A brief history of computer displays

From blinking lights and punch cards to LCDs and 3D flat panels, we trace the 70-year history of the tech that users rely on to see what a computer is doing.

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The Glass Teletype

Sometime in the early 1960s, computer engineers realized that they could use CRTs as virtual paper in a virtual teletype (hence the term "glass teletype," an early name for such terminals). Video displays proved far faster and more flexible than paper; such terminals became the dominant method for interfacing with computers in the early to mid-1970s. The devices hooked up to computers through a cable that commonly transmitted code only for text characters -- no graphics. Until the 1980s, few supported color.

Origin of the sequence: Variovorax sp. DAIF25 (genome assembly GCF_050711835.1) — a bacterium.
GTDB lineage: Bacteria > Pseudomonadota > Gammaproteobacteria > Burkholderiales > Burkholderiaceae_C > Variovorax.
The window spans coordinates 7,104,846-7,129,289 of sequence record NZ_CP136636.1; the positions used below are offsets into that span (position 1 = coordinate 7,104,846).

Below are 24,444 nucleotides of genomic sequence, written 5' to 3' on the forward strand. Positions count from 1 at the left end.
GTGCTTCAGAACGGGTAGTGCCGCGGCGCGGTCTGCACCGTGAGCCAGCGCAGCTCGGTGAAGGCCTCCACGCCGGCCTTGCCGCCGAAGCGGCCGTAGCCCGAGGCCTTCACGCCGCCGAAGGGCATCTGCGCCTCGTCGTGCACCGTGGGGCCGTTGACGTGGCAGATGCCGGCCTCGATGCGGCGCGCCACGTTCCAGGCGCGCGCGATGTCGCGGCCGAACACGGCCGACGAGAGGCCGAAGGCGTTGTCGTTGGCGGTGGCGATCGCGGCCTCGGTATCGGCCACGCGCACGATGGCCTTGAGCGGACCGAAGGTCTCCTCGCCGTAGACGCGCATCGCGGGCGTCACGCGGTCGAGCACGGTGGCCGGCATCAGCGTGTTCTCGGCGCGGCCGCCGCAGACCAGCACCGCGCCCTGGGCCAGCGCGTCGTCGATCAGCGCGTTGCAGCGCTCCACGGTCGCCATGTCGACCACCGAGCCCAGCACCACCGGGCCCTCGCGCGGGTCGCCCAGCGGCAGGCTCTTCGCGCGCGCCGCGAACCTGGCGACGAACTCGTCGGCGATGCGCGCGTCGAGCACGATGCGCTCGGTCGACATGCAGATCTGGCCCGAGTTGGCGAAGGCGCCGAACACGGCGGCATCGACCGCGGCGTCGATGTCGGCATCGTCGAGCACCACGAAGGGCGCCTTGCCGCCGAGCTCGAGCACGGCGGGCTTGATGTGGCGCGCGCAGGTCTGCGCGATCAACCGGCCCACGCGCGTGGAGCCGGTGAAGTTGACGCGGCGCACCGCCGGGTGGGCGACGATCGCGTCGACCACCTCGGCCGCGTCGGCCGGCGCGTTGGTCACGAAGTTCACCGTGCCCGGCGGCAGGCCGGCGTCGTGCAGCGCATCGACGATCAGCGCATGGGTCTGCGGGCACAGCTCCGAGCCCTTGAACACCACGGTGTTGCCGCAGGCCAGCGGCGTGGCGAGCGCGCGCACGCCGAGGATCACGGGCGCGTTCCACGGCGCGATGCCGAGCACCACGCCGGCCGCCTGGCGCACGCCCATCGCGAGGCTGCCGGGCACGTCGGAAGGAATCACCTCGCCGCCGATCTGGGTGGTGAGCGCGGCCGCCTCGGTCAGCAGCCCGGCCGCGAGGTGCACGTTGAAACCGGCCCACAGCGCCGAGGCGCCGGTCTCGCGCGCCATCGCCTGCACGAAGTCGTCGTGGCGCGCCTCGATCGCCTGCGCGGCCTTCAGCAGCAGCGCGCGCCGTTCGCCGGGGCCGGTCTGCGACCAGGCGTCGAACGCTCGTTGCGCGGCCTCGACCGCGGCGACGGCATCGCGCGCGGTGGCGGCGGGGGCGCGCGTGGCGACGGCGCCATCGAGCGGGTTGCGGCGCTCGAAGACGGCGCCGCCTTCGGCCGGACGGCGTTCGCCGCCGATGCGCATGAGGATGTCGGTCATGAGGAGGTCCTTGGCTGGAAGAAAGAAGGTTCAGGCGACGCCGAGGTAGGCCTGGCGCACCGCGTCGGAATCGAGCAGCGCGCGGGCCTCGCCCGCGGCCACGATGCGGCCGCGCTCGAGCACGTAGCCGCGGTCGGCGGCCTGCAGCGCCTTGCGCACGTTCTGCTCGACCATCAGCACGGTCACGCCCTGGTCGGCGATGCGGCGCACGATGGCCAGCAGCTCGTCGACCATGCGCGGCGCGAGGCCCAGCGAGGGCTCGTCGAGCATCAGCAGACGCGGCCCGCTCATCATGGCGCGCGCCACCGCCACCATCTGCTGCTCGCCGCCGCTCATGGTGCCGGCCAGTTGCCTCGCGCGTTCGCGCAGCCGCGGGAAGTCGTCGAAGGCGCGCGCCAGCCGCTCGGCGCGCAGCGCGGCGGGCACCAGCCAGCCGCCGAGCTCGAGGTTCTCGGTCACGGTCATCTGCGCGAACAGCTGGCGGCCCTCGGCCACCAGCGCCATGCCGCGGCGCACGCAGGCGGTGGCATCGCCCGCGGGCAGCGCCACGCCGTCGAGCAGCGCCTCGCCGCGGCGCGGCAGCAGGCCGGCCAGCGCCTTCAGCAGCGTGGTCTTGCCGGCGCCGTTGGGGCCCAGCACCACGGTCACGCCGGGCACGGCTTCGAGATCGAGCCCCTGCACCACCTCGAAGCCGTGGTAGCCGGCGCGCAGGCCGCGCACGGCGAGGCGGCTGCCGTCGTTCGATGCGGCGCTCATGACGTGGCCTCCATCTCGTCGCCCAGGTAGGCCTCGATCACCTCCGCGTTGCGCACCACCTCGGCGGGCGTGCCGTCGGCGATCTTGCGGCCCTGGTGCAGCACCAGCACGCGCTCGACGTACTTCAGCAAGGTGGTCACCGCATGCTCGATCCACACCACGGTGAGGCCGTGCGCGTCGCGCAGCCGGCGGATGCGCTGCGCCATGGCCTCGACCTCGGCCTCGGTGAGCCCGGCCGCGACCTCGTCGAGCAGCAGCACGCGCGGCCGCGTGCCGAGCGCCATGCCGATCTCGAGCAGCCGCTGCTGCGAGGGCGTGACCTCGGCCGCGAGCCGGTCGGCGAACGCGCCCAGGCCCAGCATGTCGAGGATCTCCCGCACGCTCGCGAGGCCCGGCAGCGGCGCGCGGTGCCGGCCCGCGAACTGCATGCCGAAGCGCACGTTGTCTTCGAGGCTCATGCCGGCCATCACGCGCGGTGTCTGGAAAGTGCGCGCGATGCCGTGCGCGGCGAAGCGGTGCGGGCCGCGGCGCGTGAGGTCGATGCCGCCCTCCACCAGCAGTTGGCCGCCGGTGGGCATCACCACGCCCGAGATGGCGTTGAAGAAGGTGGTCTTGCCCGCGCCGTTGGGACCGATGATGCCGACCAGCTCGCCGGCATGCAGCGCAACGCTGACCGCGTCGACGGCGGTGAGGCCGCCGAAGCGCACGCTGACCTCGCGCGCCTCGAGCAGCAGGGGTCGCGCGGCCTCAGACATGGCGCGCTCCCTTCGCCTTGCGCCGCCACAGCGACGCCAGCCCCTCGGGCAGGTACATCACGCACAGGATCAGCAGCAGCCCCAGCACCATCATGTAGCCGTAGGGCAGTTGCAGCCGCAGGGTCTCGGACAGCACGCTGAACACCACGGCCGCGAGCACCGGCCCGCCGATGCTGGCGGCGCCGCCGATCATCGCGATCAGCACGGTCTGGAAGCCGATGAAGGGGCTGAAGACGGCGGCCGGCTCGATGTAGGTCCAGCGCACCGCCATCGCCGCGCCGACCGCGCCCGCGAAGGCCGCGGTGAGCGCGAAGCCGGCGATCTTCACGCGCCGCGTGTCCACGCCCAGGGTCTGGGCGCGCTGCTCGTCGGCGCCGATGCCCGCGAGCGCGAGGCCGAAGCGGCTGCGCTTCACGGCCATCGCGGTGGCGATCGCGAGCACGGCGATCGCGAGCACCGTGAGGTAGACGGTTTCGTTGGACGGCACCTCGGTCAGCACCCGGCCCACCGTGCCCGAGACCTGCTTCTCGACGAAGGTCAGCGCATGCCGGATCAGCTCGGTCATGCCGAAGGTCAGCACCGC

Photos: UNIVAC, Grant Stockly, DEC

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